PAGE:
Clearly, a five-year goal post isn’t enough. Success in pediatric cancer must be rethought not as a short-term cure but as a lifelong recovery. “Our goal should be the next 10, 20, 30, 40 years,” said Dr. Douglas Hawkins, a professor of pediatrics at the University of Washington and chair of the Children’s Oncology Group, a coalition that unites the work of over 10,000 experts.
It’s taken decades to get to that challenge.
In 1956, Dr. David Nathan, president emeritus of the Dana-Farber Cancer Institute, began his oncology career at the National Cancer Institute. He administered chemotherapy to some of the earliest pediatric patients to receive the treatment. In the first test group, Nathan treated 50 children without a single survivor. It was, Nathan recalls, “a murderous time.”
“We made the kids so sick that most of the kids died from the therapy,” Nathan told me. “They died of infection, they died of bleeding, they fell apart.”
For Nathan, it was extremely difficult to cope. By his own admission, he lacked what he described as the “will” necessary to handle the trauma. “It took a certain personality that I just didn’t have,” he told me. He would go home and say to his wife, “I just killed another kid.” He went into adult hematology for 10 years to escape. “I didn’t want to have anything to do with it,” he said.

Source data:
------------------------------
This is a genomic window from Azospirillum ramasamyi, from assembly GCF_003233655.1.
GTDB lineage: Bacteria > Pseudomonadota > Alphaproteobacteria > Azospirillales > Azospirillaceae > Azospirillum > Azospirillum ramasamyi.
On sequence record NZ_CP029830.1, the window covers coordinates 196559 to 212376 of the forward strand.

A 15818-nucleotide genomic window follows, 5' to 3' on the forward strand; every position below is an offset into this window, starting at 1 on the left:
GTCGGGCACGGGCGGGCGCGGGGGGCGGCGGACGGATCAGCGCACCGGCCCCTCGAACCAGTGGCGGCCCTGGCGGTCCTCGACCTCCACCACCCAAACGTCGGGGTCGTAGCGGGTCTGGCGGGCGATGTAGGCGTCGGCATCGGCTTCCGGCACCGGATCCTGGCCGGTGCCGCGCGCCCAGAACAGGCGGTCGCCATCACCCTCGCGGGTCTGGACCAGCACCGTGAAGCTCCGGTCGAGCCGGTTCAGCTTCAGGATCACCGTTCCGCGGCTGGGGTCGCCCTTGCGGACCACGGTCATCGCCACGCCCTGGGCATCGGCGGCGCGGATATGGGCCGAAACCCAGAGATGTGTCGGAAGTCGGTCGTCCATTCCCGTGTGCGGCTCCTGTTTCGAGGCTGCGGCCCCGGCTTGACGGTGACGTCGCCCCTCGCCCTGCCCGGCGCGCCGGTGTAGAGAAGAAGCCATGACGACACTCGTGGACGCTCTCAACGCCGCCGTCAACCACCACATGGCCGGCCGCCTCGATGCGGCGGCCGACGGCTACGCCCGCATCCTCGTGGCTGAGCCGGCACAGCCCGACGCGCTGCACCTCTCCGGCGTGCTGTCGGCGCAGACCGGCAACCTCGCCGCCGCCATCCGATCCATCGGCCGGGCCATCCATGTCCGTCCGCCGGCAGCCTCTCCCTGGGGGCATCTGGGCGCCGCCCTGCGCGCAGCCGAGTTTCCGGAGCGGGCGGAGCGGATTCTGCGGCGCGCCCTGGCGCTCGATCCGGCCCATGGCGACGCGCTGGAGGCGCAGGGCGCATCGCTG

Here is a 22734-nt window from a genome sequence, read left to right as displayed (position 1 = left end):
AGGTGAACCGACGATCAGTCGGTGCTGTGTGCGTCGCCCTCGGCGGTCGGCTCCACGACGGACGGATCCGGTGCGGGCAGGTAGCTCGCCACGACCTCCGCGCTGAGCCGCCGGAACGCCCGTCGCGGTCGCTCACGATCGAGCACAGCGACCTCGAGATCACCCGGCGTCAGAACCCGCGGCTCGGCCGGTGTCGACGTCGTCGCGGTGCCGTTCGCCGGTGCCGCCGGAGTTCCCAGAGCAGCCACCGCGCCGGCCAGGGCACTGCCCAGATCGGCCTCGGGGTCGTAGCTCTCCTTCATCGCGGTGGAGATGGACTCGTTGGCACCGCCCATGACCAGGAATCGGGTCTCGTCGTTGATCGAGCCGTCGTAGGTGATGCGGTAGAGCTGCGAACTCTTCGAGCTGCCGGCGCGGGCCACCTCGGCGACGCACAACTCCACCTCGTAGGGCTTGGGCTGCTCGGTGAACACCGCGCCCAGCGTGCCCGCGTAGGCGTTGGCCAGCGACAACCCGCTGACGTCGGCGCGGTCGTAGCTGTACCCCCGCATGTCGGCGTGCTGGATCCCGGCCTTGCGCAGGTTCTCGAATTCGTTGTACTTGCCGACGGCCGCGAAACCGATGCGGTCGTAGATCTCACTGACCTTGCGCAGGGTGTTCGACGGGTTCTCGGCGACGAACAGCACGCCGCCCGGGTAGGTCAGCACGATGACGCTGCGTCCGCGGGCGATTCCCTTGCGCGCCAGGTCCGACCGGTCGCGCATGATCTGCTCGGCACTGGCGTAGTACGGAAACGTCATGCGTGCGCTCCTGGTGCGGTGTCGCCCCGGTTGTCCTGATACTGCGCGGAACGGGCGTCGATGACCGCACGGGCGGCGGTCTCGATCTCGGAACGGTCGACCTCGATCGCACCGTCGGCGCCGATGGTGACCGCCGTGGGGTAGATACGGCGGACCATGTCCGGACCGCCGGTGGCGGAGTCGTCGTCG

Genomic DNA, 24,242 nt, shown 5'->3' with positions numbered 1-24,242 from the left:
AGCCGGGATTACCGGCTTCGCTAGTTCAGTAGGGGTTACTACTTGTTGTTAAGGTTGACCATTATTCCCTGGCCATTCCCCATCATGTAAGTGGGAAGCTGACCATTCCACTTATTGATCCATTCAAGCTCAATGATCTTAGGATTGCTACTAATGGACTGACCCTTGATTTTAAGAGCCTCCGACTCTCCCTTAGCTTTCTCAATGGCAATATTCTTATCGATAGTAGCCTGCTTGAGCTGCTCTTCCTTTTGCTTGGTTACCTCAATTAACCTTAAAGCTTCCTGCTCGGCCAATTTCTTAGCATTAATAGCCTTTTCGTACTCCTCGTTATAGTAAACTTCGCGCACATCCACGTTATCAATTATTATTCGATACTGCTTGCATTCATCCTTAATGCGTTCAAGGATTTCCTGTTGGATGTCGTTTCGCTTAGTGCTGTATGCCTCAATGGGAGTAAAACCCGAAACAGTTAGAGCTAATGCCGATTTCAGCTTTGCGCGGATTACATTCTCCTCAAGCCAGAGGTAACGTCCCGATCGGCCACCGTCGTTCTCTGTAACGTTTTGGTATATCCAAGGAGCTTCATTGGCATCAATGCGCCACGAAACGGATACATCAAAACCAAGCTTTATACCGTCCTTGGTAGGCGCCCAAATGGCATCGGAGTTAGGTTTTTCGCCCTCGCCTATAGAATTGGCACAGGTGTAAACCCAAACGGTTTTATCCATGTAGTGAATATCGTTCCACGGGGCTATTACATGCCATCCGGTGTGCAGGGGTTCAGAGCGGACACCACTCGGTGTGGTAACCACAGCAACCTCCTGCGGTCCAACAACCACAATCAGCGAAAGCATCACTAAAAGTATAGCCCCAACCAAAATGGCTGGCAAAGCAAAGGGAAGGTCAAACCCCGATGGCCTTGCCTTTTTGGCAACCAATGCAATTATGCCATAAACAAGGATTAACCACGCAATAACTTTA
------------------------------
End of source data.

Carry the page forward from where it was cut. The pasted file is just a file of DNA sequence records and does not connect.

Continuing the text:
In the early days of chemotherapy, knowing just how toxic chemotherapy agents were, doctors hesitated to treat patients with more than one agent simultaneously. How could you cause so much damage to a person who was already so sick? The answer was that you had to: If patients got only a single form of chemo, the cancer would mutate past it; only attacking the cancer with multiple agents at the same time prevented it from adapting. This multi-agent assault on the system is what causes people to suffer so palpably during treatment — the vomiting, the hair loss, the systemic illness we’ve come to recognize in cancer patients.